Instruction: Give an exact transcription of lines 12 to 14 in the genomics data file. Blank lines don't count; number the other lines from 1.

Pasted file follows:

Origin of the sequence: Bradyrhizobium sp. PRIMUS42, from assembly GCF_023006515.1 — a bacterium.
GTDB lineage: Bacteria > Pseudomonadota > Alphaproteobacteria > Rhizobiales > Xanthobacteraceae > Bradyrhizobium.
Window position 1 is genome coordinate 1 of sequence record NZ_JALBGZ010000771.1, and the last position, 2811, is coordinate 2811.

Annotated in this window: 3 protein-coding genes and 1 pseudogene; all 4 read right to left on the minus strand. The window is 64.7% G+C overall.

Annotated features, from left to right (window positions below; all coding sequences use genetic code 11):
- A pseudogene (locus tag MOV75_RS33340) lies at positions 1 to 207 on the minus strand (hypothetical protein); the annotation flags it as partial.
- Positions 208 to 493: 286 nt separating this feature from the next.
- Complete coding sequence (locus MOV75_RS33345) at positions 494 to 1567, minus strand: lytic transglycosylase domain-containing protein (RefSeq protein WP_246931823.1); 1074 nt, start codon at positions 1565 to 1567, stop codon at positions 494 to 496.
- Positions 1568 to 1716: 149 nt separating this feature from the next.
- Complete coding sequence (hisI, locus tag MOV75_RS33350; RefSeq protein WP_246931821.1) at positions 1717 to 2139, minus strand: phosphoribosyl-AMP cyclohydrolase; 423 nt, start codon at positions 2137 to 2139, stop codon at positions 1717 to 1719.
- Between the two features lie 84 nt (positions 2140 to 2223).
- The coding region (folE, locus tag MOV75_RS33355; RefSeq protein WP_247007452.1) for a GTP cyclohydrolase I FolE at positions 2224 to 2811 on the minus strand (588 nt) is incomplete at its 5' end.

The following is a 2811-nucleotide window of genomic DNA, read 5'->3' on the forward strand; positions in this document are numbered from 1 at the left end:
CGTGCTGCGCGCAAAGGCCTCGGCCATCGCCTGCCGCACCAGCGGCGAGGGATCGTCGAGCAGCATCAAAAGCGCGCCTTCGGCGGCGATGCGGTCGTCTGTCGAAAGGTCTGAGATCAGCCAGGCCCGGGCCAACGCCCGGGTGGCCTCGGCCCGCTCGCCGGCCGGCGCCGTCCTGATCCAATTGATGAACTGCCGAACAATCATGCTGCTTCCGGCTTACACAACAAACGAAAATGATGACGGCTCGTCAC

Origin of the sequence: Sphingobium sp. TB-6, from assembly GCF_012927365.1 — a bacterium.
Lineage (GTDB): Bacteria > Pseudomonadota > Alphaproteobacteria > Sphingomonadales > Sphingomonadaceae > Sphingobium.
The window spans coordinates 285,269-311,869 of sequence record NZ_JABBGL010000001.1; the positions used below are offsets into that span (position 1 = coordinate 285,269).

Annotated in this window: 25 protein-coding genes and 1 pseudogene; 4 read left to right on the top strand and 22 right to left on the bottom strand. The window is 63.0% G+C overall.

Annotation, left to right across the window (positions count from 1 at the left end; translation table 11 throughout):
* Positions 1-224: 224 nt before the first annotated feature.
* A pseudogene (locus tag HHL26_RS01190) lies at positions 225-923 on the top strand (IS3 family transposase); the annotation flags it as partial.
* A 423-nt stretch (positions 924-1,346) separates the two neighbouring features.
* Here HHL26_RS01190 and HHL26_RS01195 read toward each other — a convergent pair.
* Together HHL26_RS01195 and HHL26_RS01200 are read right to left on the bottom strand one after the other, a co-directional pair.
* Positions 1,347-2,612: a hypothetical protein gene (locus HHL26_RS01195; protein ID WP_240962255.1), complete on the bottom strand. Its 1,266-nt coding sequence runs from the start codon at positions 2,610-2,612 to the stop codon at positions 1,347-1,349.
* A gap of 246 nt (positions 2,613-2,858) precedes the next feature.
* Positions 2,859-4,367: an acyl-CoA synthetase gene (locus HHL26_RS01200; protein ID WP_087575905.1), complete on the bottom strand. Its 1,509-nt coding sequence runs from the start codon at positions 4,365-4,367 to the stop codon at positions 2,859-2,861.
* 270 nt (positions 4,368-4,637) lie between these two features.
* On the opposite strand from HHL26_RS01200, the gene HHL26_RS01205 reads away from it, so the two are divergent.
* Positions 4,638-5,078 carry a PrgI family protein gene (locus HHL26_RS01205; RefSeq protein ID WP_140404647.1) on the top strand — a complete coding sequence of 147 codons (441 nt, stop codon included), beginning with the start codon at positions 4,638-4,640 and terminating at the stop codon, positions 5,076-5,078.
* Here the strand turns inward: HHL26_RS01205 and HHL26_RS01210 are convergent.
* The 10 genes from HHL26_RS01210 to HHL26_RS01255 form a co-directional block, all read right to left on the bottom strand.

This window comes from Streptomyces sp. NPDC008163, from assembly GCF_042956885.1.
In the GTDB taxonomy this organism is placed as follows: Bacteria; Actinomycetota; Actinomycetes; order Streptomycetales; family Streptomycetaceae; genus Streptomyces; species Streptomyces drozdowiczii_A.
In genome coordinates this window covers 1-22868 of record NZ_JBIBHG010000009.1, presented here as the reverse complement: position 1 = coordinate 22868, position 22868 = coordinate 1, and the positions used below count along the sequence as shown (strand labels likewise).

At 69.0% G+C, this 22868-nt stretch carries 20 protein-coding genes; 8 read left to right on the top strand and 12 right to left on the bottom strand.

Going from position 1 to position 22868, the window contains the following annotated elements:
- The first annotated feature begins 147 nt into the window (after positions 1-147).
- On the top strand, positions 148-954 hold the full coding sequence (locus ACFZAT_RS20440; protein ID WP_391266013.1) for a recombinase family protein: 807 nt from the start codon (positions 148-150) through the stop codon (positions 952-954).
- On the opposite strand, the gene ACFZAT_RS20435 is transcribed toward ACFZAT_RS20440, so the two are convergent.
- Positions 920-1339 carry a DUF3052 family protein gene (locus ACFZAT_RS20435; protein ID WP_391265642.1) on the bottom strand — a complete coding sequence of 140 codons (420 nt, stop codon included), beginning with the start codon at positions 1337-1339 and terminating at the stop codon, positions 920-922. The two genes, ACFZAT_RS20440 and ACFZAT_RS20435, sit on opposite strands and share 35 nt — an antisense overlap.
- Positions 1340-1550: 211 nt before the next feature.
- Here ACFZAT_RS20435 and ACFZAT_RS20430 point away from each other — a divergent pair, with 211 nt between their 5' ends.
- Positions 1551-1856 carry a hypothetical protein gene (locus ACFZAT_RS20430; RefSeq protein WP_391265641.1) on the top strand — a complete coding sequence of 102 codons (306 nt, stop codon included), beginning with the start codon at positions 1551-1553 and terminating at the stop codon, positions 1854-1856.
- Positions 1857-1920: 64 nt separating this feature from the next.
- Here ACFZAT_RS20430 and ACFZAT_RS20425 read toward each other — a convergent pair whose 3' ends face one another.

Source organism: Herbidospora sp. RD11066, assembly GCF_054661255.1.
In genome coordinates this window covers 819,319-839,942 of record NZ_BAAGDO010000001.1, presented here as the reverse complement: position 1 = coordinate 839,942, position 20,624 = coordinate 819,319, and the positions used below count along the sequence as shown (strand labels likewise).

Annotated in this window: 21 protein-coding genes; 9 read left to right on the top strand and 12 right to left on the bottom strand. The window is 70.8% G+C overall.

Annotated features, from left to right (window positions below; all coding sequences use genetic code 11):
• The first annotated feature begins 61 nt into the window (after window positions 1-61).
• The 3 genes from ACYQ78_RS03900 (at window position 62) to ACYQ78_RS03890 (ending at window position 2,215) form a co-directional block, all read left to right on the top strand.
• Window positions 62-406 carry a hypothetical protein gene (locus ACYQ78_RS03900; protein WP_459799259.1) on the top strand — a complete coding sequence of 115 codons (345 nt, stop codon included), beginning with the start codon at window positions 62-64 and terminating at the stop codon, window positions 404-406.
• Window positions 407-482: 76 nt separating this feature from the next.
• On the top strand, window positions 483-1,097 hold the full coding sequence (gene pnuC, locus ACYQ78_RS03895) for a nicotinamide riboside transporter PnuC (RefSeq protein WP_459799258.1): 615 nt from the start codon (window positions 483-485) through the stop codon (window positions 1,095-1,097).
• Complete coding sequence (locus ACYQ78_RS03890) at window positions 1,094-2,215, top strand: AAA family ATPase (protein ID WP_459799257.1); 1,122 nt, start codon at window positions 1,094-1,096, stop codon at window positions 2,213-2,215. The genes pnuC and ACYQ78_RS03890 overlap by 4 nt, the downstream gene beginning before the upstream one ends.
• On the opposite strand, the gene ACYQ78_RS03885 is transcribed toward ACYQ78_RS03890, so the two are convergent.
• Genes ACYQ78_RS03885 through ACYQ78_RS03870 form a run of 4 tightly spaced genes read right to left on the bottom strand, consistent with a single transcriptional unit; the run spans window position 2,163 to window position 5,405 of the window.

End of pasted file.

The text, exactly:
- The coding region (folE, locus tag MOV75_RS33355; RefSeq protein WP_247007452.1) for a GTP cyclohydrolase I FolE at positions 2224 to 2811 on the minus strand (588 nt) is incomplete at its 5' end.

The following is a 2811-nucleotide window of genomic DNA, read 5'->3' on the forward strand; positions in this document are numbered from 1 at the left end:
CGTGCTGCGCGCAAAGGCCTCGGCCATCGCCTGCCGCACCAGCGGCGAGGGATCGTCGAGCAGCATCAAAAGCGCGCCTTCGGCGGCGATGCGGTCGTCTGTCGAAAGGTCTGAGATCAGCCAGGCCCGGGCCAACGCCCGGGTGGCCTCGGCCCGCTCGCCGGCCGGCGCCGTCCTGATCCAATTGATGAACTGCCGAACAATCATGCTGCTTCCGGCTTACACAACAAACGAAAATGATGACGGCTCGTCAC